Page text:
Tuesday, June 10, 2014

Ceviche. The Perfect Meal to Make When You Forgot to Pay Your Gas Bill.

Are you looking for a refreshingly delightful meal for a hot Saturday night? Then look no further. This popular south of the border seafood dish is a cinch to prepare. Heck, you don't even need to fire up the grill or stove.

Yes. You heard me right.

This dish requires no cooking.

But it's not sashimi.

Many introductions to ceviche recipes will tell you the scallops (or other salt-water seafood) is cooked by the lime. Well, 'cooked' is a misnomer. It isn't cooked because there's no heat applied. Instead the seafood is denatured - the protein molecules are changed by the acid in the lime juice - their nature is changed. Cooking also denatures proteins. As does smoke, salt and even air. We're all familiar with smoked, salted, and air-dried food. Think smoked hams, Germany's Rohschinken, the wide array of Italian cured meats, or that delicacy of the deep Appalachians: road-kill that's been sitting on the pavement for a couple of days.


Okay, enough of the science lesson.

Let's learn to pronounce it. For years I pronounced it as 'seh-VEE-shay, which impressed my friends (who tended to pronounce it as 'seh-vitch') but made me look like a moron whenever I ordered it in a spanish restaurant. So I'll spare you the embarrassment the next time you visit a restaurant that serves it and you'll still impress your friends with the correct pronunciation which is: 'seh-Bee-tcheh'. And no, the 'B' is not a typo.

Okay, enough of the linguistics lesson.

Let's talk about it's popularity.

This dish sort of took America by storm starting in the '80's. I'm almost positive that every major metropolitan area has a restaurant named Ceviche. In Peru, the dish is actually an official part of their natural heritage and even has a holiday declared in its honor. Which is like Maker's Mark and Kentucky, where this glorious bourbon elixir is celebrated and savored with abandon on its national holiday, which just so happens to be any day of the week that ends in the letter 'y'.

But before we dig in, remember, it's still basically raw fish, so it should be avoided by those with liver, stomach, or immune disorders. Pregnant women should probably steer clear, too.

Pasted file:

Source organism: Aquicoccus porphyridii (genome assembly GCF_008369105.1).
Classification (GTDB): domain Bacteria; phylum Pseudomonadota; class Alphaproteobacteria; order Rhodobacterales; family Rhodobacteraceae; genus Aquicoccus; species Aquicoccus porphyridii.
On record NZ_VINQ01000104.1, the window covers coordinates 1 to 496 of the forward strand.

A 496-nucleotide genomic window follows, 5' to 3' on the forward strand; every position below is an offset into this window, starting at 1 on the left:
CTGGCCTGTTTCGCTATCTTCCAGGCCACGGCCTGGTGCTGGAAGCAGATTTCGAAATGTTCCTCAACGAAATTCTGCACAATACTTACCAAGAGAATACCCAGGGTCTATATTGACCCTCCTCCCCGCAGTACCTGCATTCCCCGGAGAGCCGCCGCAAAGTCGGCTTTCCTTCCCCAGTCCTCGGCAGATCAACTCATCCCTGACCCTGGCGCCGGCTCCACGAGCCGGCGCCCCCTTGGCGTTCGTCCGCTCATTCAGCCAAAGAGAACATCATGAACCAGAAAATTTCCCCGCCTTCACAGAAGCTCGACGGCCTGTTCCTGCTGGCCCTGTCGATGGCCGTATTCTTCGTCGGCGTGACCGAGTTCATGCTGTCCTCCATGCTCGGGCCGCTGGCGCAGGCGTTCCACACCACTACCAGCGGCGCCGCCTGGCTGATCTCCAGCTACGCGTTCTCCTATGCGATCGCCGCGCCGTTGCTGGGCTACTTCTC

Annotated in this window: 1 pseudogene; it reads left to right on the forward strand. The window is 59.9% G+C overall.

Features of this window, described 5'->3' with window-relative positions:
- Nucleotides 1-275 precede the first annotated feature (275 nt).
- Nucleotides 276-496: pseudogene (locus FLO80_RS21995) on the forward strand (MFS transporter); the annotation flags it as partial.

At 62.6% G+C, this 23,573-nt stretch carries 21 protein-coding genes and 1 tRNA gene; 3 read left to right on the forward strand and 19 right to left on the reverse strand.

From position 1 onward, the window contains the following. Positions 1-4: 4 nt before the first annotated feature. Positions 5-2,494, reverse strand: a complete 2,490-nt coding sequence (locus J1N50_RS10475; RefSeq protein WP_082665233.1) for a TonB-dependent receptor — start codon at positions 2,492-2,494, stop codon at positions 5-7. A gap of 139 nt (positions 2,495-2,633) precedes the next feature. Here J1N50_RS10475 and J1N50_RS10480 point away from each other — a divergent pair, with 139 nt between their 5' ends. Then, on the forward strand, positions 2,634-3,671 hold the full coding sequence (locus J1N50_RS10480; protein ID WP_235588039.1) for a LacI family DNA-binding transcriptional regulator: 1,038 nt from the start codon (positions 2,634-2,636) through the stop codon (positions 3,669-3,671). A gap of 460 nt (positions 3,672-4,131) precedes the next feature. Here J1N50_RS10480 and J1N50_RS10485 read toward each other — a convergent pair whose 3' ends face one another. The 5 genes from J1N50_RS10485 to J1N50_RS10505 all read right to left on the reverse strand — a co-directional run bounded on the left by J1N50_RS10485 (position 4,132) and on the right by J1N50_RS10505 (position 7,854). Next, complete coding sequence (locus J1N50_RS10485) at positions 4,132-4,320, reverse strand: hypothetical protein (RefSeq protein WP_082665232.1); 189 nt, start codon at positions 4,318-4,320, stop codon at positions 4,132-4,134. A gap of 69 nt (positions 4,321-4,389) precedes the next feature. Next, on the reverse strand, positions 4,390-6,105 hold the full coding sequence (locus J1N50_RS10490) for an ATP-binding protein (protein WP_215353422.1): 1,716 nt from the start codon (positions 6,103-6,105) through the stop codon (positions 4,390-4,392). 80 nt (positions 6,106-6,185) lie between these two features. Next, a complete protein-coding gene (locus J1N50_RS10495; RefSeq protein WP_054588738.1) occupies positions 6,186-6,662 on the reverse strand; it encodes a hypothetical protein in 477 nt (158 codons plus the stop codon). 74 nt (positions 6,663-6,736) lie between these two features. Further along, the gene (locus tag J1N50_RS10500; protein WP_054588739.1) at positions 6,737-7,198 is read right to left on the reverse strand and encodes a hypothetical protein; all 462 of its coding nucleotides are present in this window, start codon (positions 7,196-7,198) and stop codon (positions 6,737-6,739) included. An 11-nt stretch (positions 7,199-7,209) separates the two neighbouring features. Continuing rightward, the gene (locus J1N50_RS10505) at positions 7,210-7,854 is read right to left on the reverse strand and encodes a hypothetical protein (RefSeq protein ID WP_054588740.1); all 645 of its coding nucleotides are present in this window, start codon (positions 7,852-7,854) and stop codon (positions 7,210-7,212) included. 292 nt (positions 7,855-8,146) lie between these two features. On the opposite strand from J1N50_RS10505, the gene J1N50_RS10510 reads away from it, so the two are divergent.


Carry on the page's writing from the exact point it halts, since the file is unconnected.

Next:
For the rest of us? Pass that ice-filled platter of raw oysters and let's start to marinate these scallops.

PREP: 15 minutes    MARINATE: 8 hours or overnight

INGREDIENTS
1/2 pound bay scallops (or tilapia for those who prefer fish)
4 limes, juiced (about 1/2 cup)
1 tomato, diced
3 green onions, minced, including some green
1 stalk celery, thinly sliced
1/4 cup minced green bell pepper
1 ripe mango, peeled, pitted and diced (optional)
1/4 cup chopped fresh parsley
Kosher salt and freshly ground black pepper to taste
1 tablespoon extra-virgin olive oil
1 tablespoon chopped fresh cilantro
Bottled hot sauce to taste (I like Franks)
Sliced avocado and lime to garnish (optional)
Tostadas or salsa chips (optional)

DIRECTIONS
1. Rinse scallops, pat dry and place in a medium sized bowl. Pour lime juice over the scallops so they are completely immersed (use a smaller bowl if necessary). Place in the fridge and marinate until the scallops are opaque (8 hours or overnight).

2. Pour off 1/2 of the lime juice from the bowl. Add the tomatoes, green onions, celery, green bell pepper, mango (if using), parsley, black pepper, olive oil, and cilantro to the scallop mixture. Stir gently. Serve in chilled margarita glasses with a some cilantro on top or even a slice of avocado and lime hanging over the rim. Serve with tostadas or chips if desired.



 

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